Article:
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Labour leader Andrew Little’s cancer scare

His wife knows she can be one to badger, but this time he’s glad.

The nagging wife – it’s one of those old stereotypes where the exasperated but determined woman is constantly on at her partner about something or other.

Leigh Fitzgerald isn’t any different – she loves a good nag – or “constant encouragement”, as she prefers to call it. In fact, if it wasn’t for her badgering, her husband, Labour Party leader Andrew Little (51), might not be around today.

It was 2009 when Leigh, a former nurse, noticed her husband displaying a few symptoms that she thought indicated there was something wrong with his prostate.

“I went to my GP for my regular check-up and Leigh said, ‘Make sure you get your PSA (prostate-specific antigen) checked,’” tells Andrew. “I didn’t think anything of it. But I diligently asked the doctor to do that…”

“Andrew thought I was mad,” adds Leigh, laughing. “And the doctor even said I was too young,” the Leader of the Opposition continues.

“But as I was getting blood tests anyway, he did it and the results came back with my levels slightly above where they should be.”

After waiting three months to see if his PSA levels rose further (PSA measures the protein that is produced when cells are abnormal), Andrew returned to his doctor to find they had indeed skyrocketed. A biopsy proved Leigh’s hunch correct, and Andrew, who was then president of the Labour Party, was diagnosed with prostate cancer at 43 years old.

“I was surprised,” admits Andrew. “There weren’t any instances of it in my family, although I do wonder if Dad may have suffered from it in his later years. But both the doctor and the cancer specialist said the younger you are, the more aggressive it’s likely to be.”

“The doctor told him that he could have been dead in five years if it hadn’t been caught as early as it was,” adds Leigh, who, despite her suspicions, was shocked at the diagnosis.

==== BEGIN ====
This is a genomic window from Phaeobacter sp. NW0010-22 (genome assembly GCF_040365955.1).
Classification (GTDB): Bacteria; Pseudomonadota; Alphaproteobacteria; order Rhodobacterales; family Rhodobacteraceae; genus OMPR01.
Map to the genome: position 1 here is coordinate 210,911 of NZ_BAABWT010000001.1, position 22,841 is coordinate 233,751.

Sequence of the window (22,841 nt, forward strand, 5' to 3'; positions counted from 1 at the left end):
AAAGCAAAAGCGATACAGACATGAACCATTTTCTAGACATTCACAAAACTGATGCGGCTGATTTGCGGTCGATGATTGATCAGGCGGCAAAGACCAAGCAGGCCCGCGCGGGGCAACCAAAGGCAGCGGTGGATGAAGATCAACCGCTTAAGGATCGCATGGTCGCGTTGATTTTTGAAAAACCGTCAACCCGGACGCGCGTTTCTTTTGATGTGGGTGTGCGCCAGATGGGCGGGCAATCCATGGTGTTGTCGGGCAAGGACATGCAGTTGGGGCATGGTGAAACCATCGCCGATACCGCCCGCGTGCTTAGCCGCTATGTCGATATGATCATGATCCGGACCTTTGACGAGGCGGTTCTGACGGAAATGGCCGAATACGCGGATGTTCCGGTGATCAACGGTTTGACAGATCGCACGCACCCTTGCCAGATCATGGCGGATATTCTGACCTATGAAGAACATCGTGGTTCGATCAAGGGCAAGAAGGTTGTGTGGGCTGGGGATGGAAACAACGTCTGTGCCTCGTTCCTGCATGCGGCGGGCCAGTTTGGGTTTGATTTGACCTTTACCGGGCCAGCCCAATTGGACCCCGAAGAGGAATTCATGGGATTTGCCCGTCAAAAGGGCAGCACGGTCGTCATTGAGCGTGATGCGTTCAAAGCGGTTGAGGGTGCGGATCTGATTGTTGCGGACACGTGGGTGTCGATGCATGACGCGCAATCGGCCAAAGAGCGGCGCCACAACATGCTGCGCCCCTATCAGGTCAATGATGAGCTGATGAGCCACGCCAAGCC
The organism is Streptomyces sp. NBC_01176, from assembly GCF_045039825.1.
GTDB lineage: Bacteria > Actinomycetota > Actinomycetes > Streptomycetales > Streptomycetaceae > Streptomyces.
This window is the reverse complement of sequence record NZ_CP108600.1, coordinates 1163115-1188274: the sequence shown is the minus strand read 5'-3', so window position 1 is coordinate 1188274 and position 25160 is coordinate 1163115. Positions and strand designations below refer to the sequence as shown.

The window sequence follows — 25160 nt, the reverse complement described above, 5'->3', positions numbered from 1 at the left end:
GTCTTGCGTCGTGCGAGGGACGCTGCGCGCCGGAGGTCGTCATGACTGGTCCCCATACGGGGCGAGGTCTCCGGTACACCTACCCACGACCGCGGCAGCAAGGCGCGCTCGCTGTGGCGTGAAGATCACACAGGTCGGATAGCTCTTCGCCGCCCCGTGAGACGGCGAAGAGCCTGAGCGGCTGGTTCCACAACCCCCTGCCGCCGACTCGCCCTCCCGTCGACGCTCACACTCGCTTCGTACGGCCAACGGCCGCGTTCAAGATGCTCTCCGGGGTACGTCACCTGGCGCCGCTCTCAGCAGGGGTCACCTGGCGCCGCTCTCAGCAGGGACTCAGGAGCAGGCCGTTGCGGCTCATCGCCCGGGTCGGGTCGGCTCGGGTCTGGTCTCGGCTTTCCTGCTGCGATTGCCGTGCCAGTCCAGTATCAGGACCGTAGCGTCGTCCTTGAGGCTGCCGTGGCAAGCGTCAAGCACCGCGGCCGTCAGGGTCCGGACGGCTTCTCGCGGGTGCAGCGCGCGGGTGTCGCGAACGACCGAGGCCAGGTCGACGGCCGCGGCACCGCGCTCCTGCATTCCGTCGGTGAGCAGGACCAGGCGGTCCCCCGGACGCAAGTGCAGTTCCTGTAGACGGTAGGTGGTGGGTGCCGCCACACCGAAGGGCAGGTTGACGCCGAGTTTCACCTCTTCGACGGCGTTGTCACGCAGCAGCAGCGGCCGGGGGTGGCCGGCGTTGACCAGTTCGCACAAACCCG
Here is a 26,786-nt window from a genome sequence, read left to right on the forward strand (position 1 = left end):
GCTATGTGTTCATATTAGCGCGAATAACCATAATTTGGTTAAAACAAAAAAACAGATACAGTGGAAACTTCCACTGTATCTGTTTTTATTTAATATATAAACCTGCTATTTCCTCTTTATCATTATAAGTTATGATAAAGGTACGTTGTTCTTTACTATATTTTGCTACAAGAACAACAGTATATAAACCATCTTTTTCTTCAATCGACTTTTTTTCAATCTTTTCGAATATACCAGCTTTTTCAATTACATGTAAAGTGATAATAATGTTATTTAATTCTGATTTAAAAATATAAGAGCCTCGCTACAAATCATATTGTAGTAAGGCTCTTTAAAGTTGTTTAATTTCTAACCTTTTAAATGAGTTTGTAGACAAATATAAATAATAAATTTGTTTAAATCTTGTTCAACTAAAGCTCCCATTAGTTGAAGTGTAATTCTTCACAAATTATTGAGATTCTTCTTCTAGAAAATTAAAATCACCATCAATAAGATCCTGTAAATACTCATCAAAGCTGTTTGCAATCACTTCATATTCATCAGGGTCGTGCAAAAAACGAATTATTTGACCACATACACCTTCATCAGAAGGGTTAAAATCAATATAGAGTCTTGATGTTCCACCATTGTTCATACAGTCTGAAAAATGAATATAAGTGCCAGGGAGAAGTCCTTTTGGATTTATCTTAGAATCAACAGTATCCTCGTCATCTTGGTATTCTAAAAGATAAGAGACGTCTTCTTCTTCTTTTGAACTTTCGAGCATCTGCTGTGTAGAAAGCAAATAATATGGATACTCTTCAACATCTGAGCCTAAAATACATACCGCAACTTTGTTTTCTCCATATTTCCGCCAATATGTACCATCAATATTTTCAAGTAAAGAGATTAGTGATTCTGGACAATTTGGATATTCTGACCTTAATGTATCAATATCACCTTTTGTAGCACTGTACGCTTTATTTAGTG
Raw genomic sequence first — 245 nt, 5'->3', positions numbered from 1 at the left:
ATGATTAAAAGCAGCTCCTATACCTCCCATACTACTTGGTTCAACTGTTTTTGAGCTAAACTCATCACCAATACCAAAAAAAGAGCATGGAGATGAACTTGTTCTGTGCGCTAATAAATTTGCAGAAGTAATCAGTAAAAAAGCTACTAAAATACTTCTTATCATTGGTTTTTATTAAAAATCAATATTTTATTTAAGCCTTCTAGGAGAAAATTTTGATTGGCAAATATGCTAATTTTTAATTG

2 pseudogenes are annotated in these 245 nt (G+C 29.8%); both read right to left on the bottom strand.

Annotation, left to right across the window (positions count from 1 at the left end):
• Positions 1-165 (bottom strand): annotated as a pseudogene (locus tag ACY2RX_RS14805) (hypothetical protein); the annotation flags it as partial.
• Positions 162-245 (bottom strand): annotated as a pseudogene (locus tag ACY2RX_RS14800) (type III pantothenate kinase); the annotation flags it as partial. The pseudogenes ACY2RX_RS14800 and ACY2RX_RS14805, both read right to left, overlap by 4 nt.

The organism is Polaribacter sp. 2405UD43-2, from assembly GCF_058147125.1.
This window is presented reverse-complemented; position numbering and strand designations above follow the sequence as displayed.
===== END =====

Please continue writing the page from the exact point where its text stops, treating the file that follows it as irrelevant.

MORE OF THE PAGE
“You have them in the grave at first because you jump to the worst possible conclusion,” she says. “But once you know what’s happening, you start to feel in control and just get on and deal with it because you haven’t got a choice. And Andrew doesn’t really panic, he’s very matter-of-fact.”

After doing a lot of research on possible treatment courses, as well as speaking to friends, family and of course doctors, Andrew and Leigh settled on brachytherapy, where radioactive seeds are injected into the prostate to kill off cancer cells.

“A week after I had the seeds injected, I was giving my first president’s speech to the Labour Party conference, so my joke to a few colleagues was that I was in breach of the Party’s anti-nuclear policy because I was standing up there with a radioactive prostate,” says Andrew with a grin.

Both Andrew and Leigh – who married in 2008 after a 10-year romance and have son Cam (15) – favoured the brachytherapy over radiotherapy or surgery as it meant Andrew could be back on his feet within a week.

Leigh admits that her husband isn’t the world’s best patient.

“I had to hold him back!” she remembers.

“I watched a whole box set of DVDs that week,” tells Andrew. “I don’t get time to do that very often, but it was brilliant.”

Now completely clear of cancer for six and a half years, Andrew spoke out during Blue September, the Prostate Cancer Foundation’s national awareness campaign, to raise the profile of the disease, as well as encourage men to go to the doctor and not rely on their own partner’s “constant encouragement”.

“I was very thankful for the encouragement!” says Andrew.

“I was hugely lucky. I remember walking out the door that day before I had my first doctor’s appointment and part of me said, ‘Typical Leigh, always fussing about something!’ But I knew if I went home and said to her that I didn’t raise my PSA with the doctor, I’d be banished. Who knows what would have happened if I didn’t?”

While he’s still not a big fan of going to the doctor, Andrew says he’s “pretty good” at paying attention to his health. And with an election looming next year, he knows he needs to be in tip-top shape.

“You can’t do a good job if your health is compromised,” he nods. “I know we men tend to think, ‘Oh, this’ll pass, we’ll get over it,’ or, ‘I don’t want to be sissy about this,’ or, ‘I don’t want to waste the doctor’s time.’ But you need to get checked.”

And as for Leigh, she still hasn’t given up the nagging, she admits with a smile. “I still push him,” she says. “In fact, sometimes I call and make the appointments myself!”

WATCH: Kiwi celebrities face their fears for prostate cancer

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